Sexual minority youth are young people attracted to others of the same sex or both sexes and those not sure of their sexual attractions.
Key findings in the University of Auckland research also highlighted that a greater proportion of students were ‘out’ in relation to their sexuality in 2012 (i.e. 53.1 percent had told someone close to them about their sexuality in 2012 compared to 31.3 percent in 2001).
Researchers also found that sexual minority youth were more likely to work as volunteers than exclusively opposite-sex attracted students and that the majority of sexual minority youth reported good general health.
The results were drawn from the nationally representative New Zealand Adolescent Health Surveys conducted by the Adolescent Health Research Group in 2001, 2007 and 2012 of more than 25,000 young people.
About six out of every 100 students reported in the survey that they were attracted to people of the same sex, both sexes, or that they were not sure of their sexual attractions in each survey year.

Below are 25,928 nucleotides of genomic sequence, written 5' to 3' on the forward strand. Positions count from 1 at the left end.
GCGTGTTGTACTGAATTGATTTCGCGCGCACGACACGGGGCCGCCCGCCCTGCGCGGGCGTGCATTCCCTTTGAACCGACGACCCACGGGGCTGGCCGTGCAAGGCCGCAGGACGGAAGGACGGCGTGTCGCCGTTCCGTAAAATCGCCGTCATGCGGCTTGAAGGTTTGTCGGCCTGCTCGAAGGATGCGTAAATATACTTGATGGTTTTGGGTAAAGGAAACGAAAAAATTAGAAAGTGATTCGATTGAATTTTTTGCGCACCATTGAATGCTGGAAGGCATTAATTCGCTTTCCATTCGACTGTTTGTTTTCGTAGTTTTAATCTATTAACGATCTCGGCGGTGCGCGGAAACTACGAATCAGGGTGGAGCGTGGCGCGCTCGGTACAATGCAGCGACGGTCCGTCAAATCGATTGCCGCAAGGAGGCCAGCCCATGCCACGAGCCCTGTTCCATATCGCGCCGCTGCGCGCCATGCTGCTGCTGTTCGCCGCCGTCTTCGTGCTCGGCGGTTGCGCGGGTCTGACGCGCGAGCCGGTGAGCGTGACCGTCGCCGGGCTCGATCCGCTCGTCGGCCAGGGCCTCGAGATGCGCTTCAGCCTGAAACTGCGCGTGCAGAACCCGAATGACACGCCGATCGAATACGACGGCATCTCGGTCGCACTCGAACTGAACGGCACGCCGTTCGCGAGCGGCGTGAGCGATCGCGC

The study also showed that there has been no progress between 2001 and 2012 in relation to reducing bullying, depression and suicide attempts for sexual minority youth.
“Sexual minority youth are important, vibrant and generous members of our communities,” says study lead author, Dr Mathijs Lucassen. “Everyone can help address the worrying health and well-being disparities experienced by sexual minority youth. We all need to create environments that eliminate bullying and mistreatment towards sexual minority people as well as gender diverse individuals.”
The study was published by the Journal of Paediatrics and Child Health (a journal of the Royal Australasian College of Physicians).
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